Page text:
Anyway, this combination of commercial, aesthetic and psychological snobbery apparently produced unfortunate mercantile results. Sales at the stores were said to be much less than hoped for; ownership of the project changed hands; old owners and new searched for remedial measures.

It was a "blind building," in the words of David Pesanelli, an industrial designer who, at one point, was called in to consult on the problem. "I'd have bet that if they had advertised a $10 giveaway, some of the people who came to get their money would have turned around and gone home -- 'Let's go home, Gladys, they're not open,' " Pesanelli said. He recommended a few low-budget steps as starters: lighting up entrances and what windows there were, providing signs to tell people where they might enter the structure, and marking the entrances with a bit of drama.

This was the fortunately limited period of the bright green look at the Mazza -- green signs and canopies that looked tacked onto the huge structure like the afterthoughts they were. But even these modest measures showed some results. "Traffic in the Gallerie did go up 43 percent after that," Pesanelli reported, "although the McDonalds opened at the same time, so we don't know whether we were responsible for 40 percent or 3 percent."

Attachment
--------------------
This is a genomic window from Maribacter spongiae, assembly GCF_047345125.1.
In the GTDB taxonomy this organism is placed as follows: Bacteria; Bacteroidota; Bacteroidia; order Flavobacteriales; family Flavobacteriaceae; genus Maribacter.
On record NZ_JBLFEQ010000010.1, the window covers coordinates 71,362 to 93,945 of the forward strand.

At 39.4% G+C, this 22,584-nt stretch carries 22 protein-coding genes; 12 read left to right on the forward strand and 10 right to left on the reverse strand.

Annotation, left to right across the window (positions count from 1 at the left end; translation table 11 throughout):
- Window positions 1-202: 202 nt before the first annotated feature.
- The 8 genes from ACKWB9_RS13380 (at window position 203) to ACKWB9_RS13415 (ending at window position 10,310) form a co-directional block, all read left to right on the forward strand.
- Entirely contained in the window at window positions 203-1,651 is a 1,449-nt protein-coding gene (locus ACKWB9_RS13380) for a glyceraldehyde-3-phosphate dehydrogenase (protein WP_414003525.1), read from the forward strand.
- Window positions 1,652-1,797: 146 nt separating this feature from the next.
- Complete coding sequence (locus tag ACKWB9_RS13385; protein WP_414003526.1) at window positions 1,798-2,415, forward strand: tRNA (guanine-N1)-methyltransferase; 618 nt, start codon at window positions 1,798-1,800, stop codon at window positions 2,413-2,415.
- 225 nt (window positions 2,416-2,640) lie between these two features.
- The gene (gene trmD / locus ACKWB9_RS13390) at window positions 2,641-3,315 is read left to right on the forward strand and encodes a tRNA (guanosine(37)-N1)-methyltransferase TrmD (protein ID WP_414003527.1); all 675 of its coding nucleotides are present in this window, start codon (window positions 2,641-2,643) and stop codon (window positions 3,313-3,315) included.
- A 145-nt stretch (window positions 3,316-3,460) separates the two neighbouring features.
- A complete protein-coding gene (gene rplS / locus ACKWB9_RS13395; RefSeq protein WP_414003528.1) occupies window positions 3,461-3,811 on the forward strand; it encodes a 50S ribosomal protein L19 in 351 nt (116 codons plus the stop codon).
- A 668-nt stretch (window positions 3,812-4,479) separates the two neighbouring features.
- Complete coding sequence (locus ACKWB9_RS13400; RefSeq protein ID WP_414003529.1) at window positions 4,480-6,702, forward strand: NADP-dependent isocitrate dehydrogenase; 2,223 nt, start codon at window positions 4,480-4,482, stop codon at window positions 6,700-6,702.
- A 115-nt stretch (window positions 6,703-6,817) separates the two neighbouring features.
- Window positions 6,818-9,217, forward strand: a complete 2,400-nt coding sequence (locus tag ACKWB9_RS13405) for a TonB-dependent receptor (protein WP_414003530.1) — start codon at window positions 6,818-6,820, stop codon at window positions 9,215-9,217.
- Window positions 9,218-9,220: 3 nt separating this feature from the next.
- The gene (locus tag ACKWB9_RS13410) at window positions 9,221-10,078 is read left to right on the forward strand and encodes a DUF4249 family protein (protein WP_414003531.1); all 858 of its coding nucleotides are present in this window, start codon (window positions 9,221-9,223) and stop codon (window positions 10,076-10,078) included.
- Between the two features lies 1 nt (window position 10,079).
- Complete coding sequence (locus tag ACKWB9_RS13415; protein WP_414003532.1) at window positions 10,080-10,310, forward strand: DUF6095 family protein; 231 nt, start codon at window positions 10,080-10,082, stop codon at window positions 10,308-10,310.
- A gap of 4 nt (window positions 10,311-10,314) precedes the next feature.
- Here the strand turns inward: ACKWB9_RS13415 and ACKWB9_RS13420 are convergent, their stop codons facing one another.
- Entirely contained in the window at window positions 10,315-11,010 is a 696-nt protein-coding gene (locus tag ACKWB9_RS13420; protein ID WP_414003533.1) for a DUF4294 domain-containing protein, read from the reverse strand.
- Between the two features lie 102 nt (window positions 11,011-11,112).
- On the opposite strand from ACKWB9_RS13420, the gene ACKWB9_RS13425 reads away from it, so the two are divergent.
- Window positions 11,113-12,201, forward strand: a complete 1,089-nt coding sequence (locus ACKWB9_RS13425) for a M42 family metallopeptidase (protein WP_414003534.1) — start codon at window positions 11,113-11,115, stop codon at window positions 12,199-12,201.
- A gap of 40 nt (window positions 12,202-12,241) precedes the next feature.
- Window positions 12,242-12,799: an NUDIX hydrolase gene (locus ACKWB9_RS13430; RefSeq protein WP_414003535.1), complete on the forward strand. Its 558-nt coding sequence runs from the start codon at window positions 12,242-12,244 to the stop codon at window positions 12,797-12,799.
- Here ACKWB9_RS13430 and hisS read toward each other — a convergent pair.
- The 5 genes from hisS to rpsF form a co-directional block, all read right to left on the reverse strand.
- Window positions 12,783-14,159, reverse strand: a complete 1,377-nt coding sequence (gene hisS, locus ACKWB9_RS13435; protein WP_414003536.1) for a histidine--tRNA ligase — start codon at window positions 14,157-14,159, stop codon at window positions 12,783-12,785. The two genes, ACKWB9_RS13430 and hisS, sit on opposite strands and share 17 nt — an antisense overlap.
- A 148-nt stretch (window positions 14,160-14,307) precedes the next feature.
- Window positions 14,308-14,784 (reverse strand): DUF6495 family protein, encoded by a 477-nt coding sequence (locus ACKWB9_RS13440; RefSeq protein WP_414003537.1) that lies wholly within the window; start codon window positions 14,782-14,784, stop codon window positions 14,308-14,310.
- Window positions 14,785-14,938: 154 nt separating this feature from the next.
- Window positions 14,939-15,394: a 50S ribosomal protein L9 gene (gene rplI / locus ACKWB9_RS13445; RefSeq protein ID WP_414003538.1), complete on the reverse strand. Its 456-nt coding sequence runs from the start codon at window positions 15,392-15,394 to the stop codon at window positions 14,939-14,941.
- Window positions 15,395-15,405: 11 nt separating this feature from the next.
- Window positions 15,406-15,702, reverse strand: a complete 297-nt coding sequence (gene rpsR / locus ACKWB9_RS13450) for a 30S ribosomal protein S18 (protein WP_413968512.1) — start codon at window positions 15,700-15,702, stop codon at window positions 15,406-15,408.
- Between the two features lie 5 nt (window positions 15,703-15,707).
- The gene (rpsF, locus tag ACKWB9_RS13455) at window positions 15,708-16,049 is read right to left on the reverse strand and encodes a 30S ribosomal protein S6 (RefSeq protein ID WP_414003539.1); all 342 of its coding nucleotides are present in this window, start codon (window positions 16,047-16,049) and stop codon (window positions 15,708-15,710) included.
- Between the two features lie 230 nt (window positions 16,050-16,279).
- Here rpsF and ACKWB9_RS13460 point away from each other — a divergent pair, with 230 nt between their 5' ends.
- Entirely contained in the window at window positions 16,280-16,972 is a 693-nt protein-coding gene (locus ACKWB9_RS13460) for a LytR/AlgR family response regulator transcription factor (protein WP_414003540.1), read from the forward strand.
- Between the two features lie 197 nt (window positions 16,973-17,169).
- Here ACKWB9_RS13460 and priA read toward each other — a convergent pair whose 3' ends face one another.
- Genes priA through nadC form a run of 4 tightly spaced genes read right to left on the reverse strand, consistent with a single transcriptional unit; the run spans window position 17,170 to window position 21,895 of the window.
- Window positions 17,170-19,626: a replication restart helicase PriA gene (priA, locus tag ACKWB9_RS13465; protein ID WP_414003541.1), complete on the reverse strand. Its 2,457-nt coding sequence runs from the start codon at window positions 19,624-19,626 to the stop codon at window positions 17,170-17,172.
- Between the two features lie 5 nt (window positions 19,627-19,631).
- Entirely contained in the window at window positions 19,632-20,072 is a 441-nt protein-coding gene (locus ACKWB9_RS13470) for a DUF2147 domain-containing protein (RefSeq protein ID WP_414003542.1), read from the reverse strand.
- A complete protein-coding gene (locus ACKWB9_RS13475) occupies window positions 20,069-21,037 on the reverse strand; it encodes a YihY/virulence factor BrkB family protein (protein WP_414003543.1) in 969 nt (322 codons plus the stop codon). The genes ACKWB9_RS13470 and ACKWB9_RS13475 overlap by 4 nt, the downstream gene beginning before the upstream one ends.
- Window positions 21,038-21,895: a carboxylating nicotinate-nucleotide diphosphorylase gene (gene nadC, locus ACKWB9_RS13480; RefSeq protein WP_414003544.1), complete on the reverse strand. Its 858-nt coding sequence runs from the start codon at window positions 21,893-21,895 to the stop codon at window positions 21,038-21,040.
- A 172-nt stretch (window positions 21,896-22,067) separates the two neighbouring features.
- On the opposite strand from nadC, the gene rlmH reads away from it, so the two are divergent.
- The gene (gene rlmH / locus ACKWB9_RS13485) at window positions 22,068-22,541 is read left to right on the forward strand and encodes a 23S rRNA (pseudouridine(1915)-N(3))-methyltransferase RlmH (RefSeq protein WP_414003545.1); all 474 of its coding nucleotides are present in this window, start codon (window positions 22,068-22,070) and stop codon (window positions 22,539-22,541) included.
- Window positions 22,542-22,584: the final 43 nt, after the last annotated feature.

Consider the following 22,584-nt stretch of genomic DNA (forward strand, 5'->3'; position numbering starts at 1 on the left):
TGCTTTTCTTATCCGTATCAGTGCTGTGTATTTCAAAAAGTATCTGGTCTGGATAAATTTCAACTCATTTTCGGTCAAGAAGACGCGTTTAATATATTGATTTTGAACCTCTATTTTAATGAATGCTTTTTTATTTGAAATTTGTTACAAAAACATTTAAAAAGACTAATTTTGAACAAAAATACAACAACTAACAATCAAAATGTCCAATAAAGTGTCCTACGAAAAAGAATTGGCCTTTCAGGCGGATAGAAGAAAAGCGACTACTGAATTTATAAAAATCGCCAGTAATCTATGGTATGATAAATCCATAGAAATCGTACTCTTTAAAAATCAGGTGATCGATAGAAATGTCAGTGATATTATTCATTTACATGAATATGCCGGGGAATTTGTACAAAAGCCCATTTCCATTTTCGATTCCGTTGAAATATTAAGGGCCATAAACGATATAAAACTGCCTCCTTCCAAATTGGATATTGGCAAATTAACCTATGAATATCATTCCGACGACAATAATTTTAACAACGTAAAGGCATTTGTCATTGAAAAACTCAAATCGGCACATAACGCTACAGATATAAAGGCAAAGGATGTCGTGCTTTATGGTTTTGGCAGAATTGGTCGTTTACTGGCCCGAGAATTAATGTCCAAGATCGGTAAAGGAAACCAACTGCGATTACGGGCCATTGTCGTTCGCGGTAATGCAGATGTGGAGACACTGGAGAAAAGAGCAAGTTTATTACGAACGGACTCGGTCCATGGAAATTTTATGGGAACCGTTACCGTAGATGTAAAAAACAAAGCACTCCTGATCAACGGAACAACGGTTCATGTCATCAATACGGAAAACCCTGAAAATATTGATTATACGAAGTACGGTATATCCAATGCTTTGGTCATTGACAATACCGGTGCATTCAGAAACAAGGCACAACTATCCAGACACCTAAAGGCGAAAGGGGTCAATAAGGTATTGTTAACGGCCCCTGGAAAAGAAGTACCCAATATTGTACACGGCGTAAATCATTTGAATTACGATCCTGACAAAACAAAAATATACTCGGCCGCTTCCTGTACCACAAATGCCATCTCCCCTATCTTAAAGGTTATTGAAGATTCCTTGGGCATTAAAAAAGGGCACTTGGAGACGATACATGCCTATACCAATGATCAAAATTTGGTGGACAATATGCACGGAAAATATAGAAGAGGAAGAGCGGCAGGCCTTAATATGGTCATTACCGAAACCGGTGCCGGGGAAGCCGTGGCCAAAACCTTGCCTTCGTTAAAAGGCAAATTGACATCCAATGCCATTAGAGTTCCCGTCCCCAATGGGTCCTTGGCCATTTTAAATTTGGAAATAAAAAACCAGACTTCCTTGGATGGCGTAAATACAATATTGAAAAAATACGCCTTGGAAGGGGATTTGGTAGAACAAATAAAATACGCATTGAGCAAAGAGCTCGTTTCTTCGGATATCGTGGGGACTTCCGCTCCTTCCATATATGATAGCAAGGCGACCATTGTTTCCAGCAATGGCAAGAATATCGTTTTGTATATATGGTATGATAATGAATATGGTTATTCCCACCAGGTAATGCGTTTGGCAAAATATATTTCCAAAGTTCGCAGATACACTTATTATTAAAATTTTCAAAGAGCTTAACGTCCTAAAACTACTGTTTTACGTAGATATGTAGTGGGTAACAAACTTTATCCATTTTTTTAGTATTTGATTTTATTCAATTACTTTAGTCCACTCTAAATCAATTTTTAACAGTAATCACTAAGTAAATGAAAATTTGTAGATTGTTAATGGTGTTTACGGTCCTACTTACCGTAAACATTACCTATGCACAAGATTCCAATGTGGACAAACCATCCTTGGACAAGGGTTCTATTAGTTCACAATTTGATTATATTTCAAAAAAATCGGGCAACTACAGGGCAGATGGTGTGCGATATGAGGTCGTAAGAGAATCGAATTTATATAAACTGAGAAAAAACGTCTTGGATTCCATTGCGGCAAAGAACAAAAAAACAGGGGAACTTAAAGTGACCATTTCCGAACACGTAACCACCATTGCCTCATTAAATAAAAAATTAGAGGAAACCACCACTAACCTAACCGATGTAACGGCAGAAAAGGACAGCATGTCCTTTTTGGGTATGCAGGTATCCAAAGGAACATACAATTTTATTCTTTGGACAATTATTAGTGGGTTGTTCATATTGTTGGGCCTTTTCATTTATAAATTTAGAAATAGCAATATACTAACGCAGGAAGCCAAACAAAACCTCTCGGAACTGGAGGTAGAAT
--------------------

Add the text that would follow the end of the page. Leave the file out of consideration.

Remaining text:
The building currently is entering its third major phase, far more ambitious and costly than the green period. Under the guidance of RTKL Associates, a large Baltimore architecture firm, much of the travertine around the front entrance has been replaced by glass; a row of new, larger trees has been planted underneath the handsome new iron tree grates designed by Albert Paley (the very same ones commissioned from him by the Pennsylvania Avenue Development Corp.); a new paving pattern has been installed outside, and the atrium space inside repainted, relit and generally spiffed up.

By far the more noteworthy change, the one that has everyone gawking and talking (and that may be the point), is the thin vertical black and white ceramic tiles used to re-cover surfaces at the corners and around entrances and windows. The tiles are sensationally beautiful, but the clash of travertine and tile has a lot of people confused and upset. (Several people have compared the place indignantly to a public bathroom.)